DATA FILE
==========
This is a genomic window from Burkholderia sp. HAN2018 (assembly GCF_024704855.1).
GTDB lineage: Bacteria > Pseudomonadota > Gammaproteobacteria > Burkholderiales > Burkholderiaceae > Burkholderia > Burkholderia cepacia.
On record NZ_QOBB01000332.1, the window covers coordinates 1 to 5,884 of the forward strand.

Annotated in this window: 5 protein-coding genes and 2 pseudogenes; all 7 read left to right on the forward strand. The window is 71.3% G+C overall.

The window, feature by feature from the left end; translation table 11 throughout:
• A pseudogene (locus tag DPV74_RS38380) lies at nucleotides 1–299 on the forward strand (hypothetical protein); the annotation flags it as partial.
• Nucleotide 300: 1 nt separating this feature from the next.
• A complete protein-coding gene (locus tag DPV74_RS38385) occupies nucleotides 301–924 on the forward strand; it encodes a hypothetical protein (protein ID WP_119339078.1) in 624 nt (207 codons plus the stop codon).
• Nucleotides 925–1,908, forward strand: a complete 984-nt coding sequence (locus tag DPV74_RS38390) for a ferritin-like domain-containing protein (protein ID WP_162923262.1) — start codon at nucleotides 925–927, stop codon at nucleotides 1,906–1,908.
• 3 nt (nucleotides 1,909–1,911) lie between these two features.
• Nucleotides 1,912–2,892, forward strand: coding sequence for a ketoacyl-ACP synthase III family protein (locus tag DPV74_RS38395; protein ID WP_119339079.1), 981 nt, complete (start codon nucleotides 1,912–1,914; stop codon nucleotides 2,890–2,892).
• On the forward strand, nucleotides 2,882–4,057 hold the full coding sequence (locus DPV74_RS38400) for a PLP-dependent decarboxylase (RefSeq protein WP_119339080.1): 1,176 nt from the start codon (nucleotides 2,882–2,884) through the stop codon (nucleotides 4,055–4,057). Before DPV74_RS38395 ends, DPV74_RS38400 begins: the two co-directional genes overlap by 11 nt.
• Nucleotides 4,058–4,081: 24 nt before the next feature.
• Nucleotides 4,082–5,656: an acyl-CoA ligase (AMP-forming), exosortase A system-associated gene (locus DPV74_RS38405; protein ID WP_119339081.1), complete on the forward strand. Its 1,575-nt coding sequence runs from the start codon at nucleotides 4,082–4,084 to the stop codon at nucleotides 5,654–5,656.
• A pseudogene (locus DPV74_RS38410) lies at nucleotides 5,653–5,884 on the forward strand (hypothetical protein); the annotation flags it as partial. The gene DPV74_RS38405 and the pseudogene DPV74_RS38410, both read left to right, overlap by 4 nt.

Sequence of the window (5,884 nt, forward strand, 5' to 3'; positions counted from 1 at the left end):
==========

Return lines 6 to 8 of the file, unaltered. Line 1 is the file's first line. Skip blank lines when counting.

• A pseudogene (locus tag DPV74_RS38380) lies at nucleotides 1–299 on the forward strand (hypothetical protein); the annotation flags it as partial.
• Nucleotide 300: 1 nt separating this feature from the next.
• A complete protein-coding gene (locus tag DPV74_RS38385) occupies nucleotides 301–924 on the forward strand; it encodes a hypothetical protein (protein ID WP_119339078.1) in 624 nt (207 codons plus the stop codon).